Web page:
Sarah passed away and Abraham takes matters into his own hands, looking for a wife, first for Isaac and later in this Torah portion, also for himself (and some major commentators will tell us he got back together with Hagar).
Funny thing, we know how some of the Torah couple met (consider Adam & Eve; Jacob and Rachel) but not how Abraham and Sarah met. Since she was his niece (his brother’s daughter), and them being ten years apart, they probably (almost) always knew each other. Sarah was his wife, sister, soul-mate, but now, what about Isaac, who grew up alone in the “new land”?
In chapter 24 Abraham therefore sends his servant to go find a wife for his son. It’s an interesting exchange, that detail with the strange custom to place a hand on the thigh as a sign of a vow, or maybe even the whole ordeal – the fact that Isaac, now in his late thirties, almost 40, can’t go by himself to find his own wife but instead needs papa to send his own most trusted servant with his countless precious gifts?
But something else caught my eyes (and heart). Abraham gives the servant very clear instructions: “And if the woman be not willing to follow you, then you are cleared from this oath of mine; just do not bring my son back there” (8).
Yet at the same time, just a few verses earlier, Abraham described that “there” as his country and his homeland: “do not take a wife for my son of the daughters of the Canaanites, among whom I dwell, but go to my country and to my kindred and take a wife for my son, for Isaac” (3-4).
And also: “God… who took me from my father’s house and from the land of my nativity, and who spoke unto me, and who swore unto me, saying: to you l I give this land…” (7).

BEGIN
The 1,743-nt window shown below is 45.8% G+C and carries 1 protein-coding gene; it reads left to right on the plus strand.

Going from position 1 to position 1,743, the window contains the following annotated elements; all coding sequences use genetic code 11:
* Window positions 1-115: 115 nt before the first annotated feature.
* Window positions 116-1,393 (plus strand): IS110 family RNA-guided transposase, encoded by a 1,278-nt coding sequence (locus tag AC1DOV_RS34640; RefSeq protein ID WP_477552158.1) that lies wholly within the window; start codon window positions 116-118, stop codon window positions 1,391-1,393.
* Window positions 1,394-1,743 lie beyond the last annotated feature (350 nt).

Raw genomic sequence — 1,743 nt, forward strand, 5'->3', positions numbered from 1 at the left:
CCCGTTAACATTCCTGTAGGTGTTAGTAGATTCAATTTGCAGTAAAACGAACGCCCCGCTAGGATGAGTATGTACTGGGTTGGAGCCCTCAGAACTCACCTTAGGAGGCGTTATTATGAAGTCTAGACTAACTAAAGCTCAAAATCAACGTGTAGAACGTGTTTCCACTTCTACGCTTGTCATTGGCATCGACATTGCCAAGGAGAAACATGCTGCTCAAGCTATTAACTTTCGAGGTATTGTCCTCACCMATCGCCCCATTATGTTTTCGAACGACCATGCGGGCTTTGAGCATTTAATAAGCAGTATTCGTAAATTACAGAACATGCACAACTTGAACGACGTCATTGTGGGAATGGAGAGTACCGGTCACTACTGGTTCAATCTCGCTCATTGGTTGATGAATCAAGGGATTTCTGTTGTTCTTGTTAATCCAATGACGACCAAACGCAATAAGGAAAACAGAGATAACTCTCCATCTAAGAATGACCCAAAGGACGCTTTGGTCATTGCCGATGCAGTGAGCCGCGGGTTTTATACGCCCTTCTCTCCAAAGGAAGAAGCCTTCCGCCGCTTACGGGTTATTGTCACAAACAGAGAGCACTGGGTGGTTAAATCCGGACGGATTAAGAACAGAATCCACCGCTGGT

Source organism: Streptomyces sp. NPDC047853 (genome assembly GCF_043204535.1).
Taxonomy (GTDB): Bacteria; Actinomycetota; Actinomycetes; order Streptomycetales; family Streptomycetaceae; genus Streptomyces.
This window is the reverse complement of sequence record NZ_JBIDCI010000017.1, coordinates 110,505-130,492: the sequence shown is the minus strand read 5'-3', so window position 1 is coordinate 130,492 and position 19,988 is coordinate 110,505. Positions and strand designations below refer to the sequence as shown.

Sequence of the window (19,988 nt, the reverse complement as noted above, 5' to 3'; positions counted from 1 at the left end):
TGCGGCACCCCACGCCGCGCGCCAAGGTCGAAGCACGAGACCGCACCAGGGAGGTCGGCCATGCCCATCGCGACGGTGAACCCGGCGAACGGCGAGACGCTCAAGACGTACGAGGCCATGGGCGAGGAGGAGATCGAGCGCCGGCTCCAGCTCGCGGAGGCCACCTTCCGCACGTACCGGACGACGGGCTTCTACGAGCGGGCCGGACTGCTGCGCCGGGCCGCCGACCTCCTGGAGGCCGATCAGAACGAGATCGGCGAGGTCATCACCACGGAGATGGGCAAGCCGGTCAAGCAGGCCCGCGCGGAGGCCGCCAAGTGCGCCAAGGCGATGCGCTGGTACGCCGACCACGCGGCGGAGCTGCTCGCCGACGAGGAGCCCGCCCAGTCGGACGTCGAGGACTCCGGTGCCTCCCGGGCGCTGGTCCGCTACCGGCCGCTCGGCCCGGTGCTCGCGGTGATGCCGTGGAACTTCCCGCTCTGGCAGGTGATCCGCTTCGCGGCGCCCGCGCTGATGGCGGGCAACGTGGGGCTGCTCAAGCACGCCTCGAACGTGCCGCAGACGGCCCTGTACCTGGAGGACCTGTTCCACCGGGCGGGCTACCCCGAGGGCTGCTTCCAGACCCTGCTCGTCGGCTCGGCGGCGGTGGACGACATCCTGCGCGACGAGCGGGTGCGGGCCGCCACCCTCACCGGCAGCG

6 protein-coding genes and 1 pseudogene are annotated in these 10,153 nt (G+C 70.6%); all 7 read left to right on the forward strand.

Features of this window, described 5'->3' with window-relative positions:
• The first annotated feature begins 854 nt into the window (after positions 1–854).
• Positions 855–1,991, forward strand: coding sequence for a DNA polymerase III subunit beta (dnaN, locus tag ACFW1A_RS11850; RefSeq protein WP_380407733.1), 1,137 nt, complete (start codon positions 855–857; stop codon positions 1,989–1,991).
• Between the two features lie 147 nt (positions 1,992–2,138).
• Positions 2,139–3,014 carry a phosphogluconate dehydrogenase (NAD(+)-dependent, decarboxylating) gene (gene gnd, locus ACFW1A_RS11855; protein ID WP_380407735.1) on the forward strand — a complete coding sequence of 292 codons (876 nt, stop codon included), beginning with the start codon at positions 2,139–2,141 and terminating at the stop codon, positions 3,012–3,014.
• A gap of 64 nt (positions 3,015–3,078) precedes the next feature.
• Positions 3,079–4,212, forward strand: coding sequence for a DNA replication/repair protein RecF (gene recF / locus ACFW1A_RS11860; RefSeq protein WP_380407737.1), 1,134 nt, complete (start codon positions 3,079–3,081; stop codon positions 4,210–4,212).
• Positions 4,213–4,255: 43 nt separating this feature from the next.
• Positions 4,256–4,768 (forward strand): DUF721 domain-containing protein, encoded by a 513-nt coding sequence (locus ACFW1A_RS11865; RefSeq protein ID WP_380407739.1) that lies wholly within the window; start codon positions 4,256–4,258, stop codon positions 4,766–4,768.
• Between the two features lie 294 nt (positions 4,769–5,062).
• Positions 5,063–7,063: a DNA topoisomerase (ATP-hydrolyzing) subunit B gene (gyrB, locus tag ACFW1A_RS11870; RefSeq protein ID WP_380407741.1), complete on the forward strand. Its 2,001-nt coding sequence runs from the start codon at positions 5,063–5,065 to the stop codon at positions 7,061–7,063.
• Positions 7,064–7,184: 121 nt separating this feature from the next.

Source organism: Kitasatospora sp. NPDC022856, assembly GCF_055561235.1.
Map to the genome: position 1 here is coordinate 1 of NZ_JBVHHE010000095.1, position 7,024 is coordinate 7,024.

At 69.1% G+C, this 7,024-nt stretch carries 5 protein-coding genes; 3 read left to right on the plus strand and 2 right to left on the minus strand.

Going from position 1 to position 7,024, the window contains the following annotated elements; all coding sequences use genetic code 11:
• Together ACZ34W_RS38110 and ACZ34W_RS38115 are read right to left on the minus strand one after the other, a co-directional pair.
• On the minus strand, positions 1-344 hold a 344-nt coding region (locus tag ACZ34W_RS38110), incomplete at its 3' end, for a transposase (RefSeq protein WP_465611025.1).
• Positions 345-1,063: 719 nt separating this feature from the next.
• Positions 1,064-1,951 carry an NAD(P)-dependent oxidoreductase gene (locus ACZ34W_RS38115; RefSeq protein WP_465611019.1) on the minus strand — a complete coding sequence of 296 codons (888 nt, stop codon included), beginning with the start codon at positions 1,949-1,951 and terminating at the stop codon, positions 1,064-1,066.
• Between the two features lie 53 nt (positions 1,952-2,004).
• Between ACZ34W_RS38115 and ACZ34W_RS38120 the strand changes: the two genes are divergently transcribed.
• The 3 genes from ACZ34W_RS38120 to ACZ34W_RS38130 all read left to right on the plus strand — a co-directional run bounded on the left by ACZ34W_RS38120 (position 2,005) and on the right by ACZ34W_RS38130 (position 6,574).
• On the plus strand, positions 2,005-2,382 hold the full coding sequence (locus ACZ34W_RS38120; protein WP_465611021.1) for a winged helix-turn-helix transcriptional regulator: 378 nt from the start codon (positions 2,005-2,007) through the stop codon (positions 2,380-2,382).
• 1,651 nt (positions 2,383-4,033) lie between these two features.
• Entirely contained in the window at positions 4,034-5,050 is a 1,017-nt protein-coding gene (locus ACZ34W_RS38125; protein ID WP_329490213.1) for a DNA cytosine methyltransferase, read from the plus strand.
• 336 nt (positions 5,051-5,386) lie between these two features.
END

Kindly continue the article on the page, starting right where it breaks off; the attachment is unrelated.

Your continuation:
For hundreds of generations we wrote poetic midrashim, love songs and prose to the Land of Israel. How beautiful it is, how wide and spacious, how lush with trees, milk and honey! Since forever, we called going away from Israel, “going down”, and coming to Israel, “going up”, even if one moves to live at the shores of the Dead Sea from the Himalayas – and vice-versa! Our love has never been doubted! At the same time, I can’t help but share a few words by Amos Oz, who wrote in his book “A Story of Love and Darkness):
“… Europe for my parents was a forbidden promised land, a longing district … The words “cabin”, “meadow”, “geese-herd girl “, enticed and moved me throughout my childhood days. They had the touch of a sensual real world, complacent, far from the dusty tin roofs, spikes junkyard and parched hillsides of Jerusalem suffocating under a world of bleached summer….”
So where is home? I remember hearing two men conversing in the aisle during a flight from NYC to Israel. “My daughter is now back here”, one told the other. Here, he said, while we were flying over Greenland… Here?
One of the questions I often dread is, ‘where are you from’?… but maybe it’s safe to say that the split personally that simultaneously calls two places home – we inherited directly from Abraham.